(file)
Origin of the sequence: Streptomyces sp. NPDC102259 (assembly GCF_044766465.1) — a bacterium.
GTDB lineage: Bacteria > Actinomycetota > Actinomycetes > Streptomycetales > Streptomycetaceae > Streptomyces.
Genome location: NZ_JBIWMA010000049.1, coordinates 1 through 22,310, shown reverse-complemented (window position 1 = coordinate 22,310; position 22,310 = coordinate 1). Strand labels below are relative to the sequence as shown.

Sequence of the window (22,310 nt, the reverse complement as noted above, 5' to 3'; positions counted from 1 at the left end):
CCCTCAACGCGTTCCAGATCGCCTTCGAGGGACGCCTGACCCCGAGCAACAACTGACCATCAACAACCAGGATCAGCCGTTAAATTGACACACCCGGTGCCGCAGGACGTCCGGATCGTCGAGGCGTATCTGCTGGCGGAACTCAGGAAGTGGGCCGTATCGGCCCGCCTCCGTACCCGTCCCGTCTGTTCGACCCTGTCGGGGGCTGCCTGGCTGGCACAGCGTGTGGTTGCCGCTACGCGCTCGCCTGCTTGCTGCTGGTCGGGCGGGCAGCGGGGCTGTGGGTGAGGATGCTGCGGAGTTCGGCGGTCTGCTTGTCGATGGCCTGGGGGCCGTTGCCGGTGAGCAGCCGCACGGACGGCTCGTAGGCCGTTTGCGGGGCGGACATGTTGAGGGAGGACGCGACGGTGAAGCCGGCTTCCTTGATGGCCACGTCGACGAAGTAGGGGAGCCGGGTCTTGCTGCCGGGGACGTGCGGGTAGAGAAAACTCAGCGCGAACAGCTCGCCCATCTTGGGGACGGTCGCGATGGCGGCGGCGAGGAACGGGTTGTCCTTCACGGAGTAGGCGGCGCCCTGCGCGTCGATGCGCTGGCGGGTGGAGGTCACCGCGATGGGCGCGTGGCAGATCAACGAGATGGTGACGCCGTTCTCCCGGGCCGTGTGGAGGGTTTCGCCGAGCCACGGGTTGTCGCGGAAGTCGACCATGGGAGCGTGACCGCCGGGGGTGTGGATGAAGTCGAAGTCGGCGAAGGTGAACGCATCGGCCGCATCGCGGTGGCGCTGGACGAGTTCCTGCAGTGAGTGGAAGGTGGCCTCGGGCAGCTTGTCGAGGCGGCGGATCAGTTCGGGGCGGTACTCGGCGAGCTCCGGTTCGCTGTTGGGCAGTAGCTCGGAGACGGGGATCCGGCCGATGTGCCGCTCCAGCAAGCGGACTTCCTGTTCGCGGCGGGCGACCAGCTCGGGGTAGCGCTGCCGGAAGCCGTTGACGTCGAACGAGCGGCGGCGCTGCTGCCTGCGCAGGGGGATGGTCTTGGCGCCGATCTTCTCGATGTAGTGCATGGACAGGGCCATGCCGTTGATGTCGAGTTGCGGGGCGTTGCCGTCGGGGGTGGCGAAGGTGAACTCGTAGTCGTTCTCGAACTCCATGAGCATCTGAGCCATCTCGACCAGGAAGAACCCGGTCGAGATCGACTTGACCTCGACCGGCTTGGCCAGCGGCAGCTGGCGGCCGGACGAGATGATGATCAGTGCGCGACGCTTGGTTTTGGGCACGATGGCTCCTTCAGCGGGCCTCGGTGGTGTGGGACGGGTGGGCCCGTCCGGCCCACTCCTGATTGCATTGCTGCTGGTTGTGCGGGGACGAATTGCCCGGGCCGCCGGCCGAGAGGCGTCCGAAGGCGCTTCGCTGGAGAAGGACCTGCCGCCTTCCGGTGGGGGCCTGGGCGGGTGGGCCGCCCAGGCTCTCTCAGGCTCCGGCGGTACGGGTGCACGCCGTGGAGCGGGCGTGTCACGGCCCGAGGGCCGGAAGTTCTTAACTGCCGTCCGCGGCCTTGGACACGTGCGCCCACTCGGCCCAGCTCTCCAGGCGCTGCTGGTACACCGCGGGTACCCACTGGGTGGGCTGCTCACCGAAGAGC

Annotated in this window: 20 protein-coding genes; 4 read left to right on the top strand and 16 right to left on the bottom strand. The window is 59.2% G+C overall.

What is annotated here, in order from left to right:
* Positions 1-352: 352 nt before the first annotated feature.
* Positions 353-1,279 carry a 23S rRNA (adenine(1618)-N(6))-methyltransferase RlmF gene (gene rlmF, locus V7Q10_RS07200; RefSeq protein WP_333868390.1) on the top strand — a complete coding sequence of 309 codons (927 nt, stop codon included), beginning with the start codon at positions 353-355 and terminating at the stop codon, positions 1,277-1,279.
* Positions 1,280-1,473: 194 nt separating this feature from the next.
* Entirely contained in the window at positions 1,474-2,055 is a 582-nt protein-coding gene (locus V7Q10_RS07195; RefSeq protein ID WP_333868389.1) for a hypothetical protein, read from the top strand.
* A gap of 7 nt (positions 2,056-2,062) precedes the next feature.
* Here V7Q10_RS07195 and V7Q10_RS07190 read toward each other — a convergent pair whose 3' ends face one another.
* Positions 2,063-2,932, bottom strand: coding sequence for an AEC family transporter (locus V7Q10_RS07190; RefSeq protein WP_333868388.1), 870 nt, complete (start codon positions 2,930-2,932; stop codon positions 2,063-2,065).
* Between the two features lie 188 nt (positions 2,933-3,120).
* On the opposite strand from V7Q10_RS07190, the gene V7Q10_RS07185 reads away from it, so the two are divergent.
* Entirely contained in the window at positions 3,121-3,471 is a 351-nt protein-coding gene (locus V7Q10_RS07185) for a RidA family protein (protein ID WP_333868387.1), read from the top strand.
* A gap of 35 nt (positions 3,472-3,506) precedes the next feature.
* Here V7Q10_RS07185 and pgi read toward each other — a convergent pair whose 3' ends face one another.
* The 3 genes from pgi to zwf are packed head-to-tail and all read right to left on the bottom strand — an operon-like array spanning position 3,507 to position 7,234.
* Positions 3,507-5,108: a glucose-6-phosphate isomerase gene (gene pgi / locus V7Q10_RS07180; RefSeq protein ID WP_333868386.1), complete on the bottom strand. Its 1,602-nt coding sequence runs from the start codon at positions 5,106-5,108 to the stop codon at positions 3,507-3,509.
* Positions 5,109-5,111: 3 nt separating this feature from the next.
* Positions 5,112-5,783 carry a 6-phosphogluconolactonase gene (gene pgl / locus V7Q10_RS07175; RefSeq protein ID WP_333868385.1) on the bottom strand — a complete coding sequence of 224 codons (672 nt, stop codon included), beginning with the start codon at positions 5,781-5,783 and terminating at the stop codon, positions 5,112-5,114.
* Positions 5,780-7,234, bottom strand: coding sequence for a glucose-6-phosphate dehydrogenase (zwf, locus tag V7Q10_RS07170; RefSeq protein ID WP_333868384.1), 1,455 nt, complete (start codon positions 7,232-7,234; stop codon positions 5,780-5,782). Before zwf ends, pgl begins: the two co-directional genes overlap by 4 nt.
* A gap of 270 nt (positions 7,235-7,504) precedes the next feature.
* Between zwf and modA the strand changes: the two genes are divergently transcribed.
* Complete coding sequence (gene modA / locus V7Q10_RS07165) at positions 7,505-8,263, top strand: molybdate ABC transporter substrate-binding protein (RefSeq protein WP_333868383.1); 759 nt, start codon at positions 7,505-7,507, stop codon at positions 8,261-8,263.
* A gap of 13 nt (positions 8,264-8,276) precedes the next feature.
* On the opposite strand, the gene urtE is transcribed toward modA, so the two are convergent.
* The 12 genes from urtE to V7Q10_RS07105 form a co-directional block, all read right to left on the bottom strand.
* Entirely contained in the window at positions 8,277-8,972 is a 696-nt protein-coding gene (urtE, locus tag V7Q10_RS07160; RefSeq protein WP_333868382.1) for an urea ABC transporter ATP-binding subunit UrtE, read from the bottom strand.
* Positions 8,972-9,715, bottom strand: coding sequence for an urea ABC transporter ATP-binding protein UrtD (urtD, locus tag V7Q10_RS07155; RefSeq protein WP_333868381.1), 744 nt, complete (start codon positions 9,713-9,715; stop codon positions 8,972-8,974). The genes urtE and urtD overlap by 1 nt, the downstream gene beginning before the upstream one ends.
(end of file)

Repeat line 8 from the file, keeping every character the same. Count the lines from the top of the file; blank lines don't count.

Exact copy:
* Positions 1-352: 352 nt before the first annotated feature.